Coming at the end of another bad week for the hapless Gillard Government, Kevin Rudd's appearance on national TV was not notable for whether or not he ruled out a return to the federal leadership.
What mattered was that his "I'm Kevin, humble backbencher, here to help get the Government re-elected" performance only served to demonstrate how hopeless Gillard and Swan's efforts to sell the government have been.
Rudd was more articulate, and more convincing and, well, more prime minsterial than the current PM and her hopeless deputy.
And the interview conducted in his office with flag in the background etc only served to remind us that he was once a popular PM.
He looked a bit like a leader in exile.
But why did he do it?
Rudd must know that the better his media performances are the worse it is for Gillard and her government.
If he really wanted to help he would stay out of sight.
On the same day, Dr Michael Parkinson, Treasury secretary, also did a much better job at dismissing nonsense in the media about a 'domestic recession', nonsense that re-inforces the Opposition's narrative about a "struggling" economy.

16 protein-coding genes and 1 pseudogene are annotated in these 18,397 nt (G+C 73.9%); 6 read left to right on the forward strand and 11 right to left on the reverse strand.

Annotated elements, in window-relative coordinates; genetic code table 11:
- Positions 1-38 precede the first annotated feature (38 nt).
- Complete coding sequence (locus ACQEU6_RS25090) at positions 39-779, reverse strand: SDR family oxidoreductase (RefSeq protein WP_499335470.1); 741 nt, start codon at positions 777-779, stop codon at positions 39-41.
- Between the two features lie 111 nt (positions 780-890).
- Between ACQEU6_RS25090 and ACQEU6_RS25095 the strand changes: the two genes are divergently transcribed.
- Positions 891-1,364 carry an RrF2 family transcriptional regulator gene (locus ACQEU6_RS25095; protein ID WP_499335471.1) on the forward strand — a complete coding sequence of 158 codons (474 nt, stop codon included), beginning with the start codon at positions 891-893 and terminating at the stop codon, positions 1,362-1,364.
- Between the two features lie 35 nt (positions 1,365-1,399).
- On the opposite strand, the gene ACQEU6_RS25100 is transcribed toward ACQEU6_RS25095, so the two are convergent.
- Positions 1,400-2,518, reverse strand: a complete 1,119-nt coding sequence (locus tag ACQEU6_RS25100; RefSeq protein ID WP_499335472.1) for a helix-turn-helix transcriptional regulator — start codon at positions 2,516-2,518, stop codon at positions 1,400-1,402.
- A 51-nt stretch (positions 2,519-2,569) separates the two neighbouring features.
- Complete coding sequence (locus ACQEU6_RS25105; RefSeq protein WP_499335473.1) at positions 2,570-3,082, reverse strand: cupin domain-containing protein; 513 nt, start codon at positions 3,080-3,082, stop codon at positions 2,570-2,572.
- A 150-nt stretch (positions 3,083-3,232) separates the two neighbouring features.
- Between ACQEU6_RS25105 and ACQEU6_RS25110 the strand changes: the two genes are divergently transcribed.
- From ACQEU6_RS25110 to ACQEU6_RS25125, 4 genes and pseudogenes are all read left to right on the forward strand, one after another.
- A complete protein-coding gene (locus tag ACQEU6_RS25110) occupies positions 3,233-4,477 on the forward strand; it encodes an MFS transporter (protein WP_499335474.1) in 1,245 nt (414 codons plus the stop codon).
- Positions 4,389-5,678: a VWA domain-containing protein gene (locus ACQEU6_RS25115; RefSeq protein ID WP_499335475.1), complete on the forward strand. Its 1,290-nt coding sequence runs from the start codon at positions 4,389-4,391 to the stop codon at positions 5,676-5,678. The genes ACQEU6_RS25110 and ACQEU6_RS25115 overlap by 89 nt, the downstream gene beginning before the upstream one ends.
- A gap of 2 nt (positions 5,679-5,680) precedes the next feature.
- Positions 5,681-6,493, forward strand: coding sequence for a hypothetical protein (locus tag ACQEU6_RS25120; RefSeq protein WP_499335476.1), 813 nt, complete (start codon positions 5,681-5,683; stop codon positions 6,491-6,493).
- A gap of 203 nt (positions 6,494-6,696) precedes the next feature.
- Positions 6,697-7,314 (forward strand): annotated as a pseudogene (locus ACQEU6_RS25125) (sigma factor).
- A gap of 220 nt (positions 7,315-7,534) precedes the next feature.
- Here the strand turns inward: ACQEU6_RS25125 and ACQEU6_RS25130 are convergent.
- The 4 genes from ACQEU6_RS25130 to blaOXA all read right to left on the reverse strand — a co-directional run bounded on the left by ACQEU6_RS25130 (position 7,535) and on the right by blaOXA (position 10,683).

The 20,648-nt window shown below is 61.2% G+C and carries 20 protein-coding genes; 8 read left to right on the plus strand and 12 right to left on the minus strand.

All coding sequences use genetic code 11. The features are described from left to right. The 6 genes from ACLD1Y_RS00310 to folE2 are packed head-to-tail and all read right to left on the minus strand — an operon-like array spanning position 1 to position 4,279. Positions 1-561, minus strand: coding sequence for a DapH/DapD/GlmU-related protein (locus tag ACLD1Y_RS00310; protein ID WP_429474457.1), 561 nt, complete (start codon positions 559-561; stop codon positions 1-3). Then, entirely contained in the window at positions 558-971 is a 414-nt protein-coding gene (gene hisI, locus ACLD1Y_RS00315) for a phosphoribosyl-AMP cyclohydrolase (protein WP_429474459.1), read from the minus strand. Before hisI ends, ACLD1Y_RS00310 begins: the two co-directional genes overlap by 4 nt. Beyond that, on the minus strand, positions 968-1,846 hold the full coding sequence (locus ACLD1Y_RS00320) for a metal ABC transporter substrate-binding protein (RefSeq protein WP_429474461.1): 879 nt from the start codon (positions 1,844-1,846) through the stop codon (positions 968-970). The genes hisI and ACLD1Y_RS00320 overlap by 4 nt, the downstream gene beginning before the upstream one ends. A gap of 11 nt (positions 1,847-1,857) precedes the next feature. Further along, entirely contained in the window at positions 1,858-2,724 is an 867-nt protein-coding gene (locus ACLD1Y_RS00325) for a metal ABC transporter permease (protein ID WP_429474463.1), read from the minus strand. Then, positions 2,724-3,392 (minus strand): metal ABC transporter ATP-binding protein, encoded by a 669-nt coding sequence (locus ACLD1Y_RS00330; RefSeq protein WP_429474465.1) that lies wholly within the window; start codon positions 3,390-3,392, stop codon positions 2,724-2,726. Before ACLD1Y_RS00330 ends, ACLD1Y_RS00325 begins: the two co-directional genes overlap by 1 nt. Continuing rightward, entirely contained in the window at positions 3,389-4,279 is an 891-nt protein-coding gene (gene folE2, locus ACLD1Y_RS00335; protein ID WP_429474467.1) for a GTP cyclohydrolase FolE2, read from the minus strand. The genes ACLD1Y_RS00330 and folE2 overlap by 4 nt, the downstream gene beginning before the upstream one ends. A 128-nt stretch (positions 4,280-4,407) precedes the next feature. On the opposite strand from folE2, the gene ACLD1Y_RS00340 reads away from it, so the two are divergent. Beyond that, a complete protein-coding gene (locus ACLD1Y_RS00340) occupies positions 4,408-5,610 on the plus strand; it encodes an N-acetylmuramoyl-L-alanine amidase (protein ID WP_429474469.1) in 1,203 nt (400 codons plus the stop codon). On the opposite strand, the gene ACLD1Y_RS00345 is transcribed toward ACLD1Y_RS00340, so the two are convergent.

Joe Hockey and the media commentators apparently don't realise that exports are a good thing, and a surge in exports is a sign of economic health. As Parkinson put it:
"Some of the hysteria that's in the press today is really over the top," he said.
"Apparently, if one was logical about this, it would be a good thing if we were, we'd lost competitiveness, we were importing a lot and gross national expenditure was growing rapidly.
Parkinson's efforts highlighted again that it is not just Gillard and Rudd who have ransacked the Labor brand.
The bottom line is that for all its highly paid media management, the Gillard-Swan government has allowed the Abbott-led opposition to pretty much frame the debate in this country for the past few years.
Framing matters because it determines how issues are prioritised and interpreted.
Swan has allowed the Opposition to get away with nonsense about surpluses and debts and 'budget emergencies'.
And that has damaged Gillard as much as her own inept handling of the carbon pricing and asylum seeker issues.